BY MIZINGA MELU
This month we celebrate two important international days, the United Nations’ World Day for Cultural Diversity on 21 May and the African Union’s Africa Day on 25 May. These events should give us all pause for thought given the recent spate of violent xenophobic attacks that has again shaken and shamed parts of this continent. The World Day for Cultural Diversity is a day on which we are encouraged to deepen our understanding of cultural diversity and to learn to live together better. Africa Day offers us an opportunity to celebrate African unity.
The ideals of cultural diversity and African unity have often made for bitter bedfellows on the African continent. And while governments grapple with the policy issues that serve to fuel or ameliorate the conditions that result in xenophobia, it behoves us all to foster a community of individuals committed to support diversity – be it race, ethnicity, nationality or faith.
Multi-national companies with operations in Africa are uniquely positioned to be a force for good in combating polarisation and stereotypes and to improve understanding and cooperation among people from different cultures.
Quite simply, difference should never be used to deny the rights of others or to exploit or shame them. Business can and should play a leadership role in creating multicultural communities that understand the value of difference. Africa will never be a homogenous society, nor should we want it to be. We need to create ways of respecting, valuing and celebrating difference.
How can business help do this? It goes well beyond good intentions, empowerment and scorecards. Embracing the diversity of colleagues, customers and clients is integral to the sustainability of business – and is also a basis for improved commercial success. So multiculturalism can improve companies – socially and commercially.
It has become increasingly important that organisations recruit, develop, and retain multicultural leaders who can navigate the opportunities and challenges of a globalised world – leaders who understand that the capabilities of multicultural organisations are a source of competitive advantage that is as important as other core elements of a business strategy.
The Harvard Business Review has found that multicultural leadership, when executed well, can provide astonishing commercial results. It cites as one example, that Kentucky Fried Chicken (KFC) built an impressive 40 percent share of the Chinese fast food market by patiently tailoring its product offering to local tastes and building a strong team of local managers.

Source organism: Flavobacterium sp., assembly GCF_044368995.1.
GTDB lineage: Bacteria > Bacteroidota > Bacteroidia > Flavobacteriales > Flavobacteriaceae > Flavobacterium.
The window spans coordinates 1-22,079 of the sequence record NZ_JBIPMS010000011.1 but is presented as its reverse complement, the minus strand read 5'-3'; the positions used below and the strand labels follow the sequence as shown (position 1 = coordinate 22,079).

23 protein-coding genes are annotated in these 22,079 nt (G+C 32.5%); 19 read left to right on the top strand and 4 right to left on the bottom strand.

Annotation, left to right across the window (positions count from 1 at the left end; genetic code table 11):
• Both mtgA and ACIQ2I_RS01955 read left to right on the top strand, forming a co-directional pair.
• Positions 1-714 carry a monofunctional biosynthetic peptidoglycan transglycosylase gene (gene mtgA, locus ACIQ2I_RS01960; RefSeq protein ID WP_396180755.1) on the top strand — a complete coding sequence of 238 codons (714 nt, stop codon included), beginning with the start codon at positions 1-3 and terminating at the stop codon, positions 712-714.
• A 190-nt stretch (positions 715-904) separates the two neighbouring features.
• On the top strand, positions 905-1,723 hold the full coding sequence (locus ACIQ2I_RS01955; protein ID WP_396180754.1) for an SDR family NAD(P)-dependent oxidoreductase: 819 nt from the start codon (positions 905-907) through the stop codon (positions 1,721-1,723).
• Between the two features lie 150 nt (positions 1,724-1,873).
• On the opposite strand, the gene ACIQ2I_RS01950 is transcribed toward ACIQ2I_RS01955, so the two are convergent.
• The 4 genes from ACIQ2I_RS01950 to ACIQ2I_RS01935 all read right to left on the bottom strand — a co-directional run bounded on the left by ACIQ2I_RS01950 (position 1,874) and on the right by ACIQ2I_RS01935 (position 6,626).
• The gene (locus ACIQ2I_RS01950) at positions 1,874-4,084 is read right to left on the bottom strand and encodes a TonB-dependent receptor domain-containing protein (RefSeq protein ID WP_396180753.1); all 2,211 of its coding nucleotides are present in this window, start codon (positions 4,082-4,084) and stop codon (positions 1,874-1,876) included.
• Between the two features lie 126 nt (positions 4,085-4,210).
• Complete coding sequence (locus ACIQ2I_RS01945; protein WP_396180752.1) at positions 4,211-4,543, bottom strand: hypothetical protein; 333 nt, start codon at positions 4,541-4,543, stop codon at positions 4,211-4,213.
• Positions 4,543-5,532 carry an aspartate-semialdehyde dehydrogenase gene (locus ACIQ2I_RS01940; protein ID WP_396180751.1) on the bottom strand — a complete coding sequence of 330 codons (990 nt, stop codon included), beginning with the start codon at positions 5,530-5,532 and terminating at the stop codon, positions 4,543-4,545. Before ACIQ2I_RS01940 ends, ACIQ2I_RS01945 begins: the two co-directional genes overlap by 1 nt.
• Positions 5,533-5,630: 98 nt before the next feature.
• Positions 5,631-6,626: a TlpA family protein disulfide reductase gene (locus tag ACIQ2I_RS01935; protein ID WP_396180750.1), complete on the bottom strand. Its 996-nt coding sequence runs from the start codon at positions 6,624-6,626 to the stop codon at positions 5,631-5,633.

And at Barclays, for example, we have had tremendous success, evidenced by a plethora of awards, with our “diversity and inclusion strategy”, which ensures that employees of all backgrounds are treated equally.
Another key HBR finding, which is highly relevant in the African context, was that while multicultural leadership was mostly associated with multinational corporations, “these principles also have a lot to offer ‘national companies,’ companies with limited presence outside a particular country or sub-region.
“Given the enormous cultural diversity within many countries’ own borders, taking a more deliberate approach to sourcing and developing talent across socioeconomic class, religion, academic field, and other backgrounds could be highly productive in driving product and service innovation.”
By building a robust multicultural approach, companies are better able to attract, develop and retain a diverse employee base, which then become a natural choice for their customers and clients internationally. Companies that ensure their people are representative of the global marketplace create places that are great to work in – and that also reflect communities they serve.
The commercial multicultural strategies and the employee development initiatives that take place in companies is the concrete action needed to support cultural diversity. In this way, and by working from the inside out, companies can raise awareness about the importance of intercultural dialogue, diversity and inclusion.
The actions companies take towards diversity and inclusion thus facilitates human and economic development.
An African who can be proud is the one who respects and supports difference. As we celebrate cultural diversity and African unity, let it be with that resolve.
(Melu is the Chief Executive, Barclays Africa Regional Management)